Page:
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November 8, 2004
Greetings and welcome to Faith Formation Update, a free monthly e-newsletter for catechetical leaders with a focus on parish catechesis beyond textbooks and classrooms. I'm Judith Dunlap. In each issue I offer a brief starter and my "Every Family" column. My co-worker and fellow religious educator Joan McKamey offers video resources and ideas in her "Seen and Heard" column. Our co-worker Chuck Blankenship suggests other faith formation resources for adults from St. Anthony Messenger Press in his column, "Sowing Sampler." Finally, we encourage YOU to share views and program ideas about this month's topic on our online bulletin board, "Faith Formation Forum." Blessings on your work!
—Judith Dunlap

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Welcoming in a New Liturgical Year
At the end of this month in churches across the world, Catholics will celebrate a New Year. We do it without top hats and confetti, noisemakers or party favors. On the fourth Sunday before Christmas, we quietly slip out of Ordinary Time and into a new year and another Advent. Or as Sandra DeGidio, O.S.M., (Catholic Update “The Liturgical Year: How Catholic Celebrate Time”) might phrase it, we spiral into a new liturgical year. But more about that later.
Consider holding a New Year’s Eve party at your parish the night before the first Sunday in Advent to celebrate the new liturgical year. Since this falls on the Saturday of the Thanksgiving weekend, you might suggest a potluck supper where parishioners can share their tasty leftovers. The party offers an opportunity to remind parish members what Advent is all about and to help them learn a little more about the liturgical calendar.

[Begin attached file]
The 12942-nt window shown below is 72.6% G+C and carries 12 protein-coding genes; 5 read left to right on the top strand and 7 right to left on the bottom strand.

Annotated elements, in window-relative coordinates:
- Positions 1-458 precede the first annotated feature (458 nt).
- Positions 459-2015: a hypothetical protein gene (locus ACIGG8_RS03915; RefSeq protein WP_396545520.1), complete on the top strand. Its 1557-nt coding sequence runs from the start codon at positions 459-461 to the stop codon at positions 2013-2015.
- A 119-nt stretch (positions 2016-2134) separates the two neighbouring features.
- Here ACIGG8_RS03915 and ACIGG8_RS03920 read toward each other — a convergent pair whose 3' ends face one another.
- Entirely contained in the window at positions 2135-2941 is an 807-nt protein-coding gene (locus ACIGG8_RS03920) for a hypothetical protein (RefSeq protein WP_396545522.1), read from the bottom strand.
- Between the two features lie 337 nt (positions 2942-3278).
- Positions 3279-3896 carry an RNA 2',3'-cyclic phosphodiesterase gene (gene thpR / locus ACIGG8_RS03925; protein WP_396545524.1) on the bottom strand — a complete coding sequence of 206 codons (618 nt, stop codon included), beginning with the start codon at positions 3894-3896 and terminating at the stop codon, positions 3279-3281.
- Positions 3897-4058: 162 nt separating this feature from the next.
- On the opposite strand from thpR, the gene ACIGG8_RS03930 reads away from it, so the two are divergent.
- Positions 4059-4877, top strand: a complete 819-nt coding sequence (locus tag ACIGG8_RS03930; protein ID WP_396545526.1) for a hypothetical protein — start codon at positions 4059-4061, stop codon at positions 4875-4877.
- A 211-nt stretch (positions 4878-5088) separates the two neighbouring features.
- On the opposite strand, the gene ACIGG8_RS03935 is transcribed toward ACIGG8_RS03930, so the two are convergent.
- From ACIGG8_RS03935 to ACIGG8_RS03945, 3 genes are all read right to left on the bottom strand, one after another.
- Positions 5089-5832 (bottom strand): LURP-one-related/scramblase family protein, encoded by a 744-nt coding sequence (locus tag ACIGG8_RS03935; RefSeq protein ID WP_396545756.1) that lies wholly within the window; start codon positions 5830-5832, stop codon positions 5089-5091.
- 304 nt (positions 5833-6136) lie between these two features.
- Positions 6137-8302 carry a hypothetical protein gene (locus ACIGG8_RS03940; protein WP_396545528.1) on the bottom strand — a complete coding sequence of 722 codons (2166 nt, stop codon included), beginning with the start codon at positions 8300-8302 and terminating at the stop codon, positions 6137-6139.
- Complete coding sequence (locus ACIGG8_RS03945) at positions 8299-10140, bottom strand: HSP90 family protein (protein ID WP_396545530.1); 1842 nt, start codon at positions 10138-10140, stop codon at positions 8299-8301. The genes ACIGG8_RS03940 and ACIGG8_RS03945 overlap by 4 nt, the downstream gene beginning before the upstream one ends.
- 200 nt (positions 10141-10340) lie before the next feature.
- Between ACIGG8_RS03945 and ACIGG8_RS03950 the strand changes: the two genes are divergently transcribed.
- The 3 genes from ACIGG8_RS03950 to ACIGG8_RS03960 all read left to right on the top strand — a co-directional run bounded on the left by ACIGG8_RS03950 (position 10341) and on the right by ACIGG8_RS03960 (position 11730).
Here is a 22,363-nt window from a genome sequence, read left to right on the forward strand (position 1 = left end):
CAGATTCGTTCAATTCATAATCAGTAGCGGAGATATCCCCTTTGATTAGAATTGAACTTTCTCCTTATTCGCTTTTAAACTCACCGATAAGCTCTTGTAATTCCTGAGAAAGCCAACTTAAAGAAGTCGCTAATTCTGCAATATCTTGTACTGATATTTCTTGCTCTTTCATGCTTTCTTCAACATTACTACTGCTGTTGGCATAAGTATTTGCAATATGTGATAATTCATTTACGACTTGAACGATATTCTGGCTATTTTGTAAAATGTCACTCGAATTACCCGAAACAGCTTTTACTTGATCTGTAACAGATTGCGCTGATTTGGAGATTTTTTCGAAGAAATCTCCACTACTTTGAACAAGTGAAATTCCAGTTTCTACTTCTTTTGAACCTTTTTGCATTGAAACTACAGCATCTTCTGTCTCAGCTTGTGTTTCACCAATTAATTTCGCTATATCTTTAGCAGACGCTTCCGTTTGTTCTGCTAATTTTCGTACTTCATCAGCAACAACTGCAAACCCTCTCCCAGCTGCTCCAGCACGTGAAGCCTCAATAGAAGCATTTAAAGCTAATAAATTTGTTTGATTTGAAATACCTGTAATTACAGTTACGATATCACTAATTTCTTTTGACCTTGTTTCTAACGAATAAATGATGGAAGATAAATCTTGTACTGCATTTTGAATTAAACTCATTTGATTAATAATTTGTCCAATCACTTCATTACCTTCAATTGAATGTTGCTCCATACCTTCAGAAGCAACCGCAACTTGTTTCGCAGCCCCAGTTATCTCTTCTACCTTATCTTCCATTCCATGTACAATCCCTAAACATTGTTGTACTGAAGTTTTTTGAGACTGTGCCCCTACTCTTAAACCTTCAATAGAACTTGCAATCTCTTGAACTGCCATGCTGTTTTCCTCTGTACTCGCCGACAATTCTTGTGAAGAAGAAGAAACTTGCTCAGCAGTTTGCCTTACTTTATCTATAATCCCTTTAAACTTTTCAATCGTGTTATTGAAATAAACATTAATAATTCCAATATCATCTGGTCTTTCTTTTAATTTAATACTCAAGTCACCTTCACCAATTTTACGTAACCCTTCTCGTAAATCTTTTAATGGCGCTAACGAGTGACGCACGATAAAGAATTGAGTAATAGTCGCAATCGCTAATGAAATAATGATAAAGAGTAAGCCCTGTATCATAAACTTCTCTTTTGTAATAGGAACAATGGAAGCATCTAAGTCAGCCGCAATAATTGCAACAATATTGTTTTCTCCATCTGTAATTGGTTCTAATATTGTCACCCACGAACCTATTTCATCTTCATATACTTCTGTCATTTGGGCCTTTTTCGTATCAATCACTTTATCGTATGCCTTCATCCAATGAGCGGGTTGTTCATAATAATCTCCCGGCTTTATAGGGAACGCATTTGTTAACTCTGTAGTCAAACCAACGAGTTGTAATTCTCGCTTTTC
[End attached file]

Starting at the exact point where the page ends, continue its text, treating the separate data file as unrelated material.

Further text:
Each New Year brings its own calendar, one of fixed readings. Like all calendars, the liturgical calendar has set seasons. Through each season of the year the Scripture readings unfold for us the Mystery of Christ. We listen, recall and celebrate Christ’s birth, life, death, Resurrection and Ascension and, finally, we celebrate the feast of Pentecost. The story ends (or just begins) on the first Sunday of a new Advent as Scripture recalls for us the joyful expectation of Christ’s second coming.
In the Catholic Update she authored on the liturgical year, Sister DeGidio describes our journey through the liturgical year as an ever-enlightening cycle. (Click here to find out more about “The Liturgical Cycle.”) While we often picture the liturgical year as a circle—one colorful season leading into the next—Sister DeGidio sees it as a spiral. Her vision gives the year a new depth and dynamism.
Sister DeGidio notes that the Sunday readings “make Christ present NOW!!” The Gospel stories we hear are not just a historical reading to help us remember who Jesus was. They are supposed to shed Christ’s light on our own contemporary setting. What does this Sunday reading say to me today, at this point in my life, with all that is happening in the world? Each Advent finds us older, hopefully wiser and certainly in a different place. And each new liturgical year is an invitation to find new meaning in often-heard, familiar Scripture readings.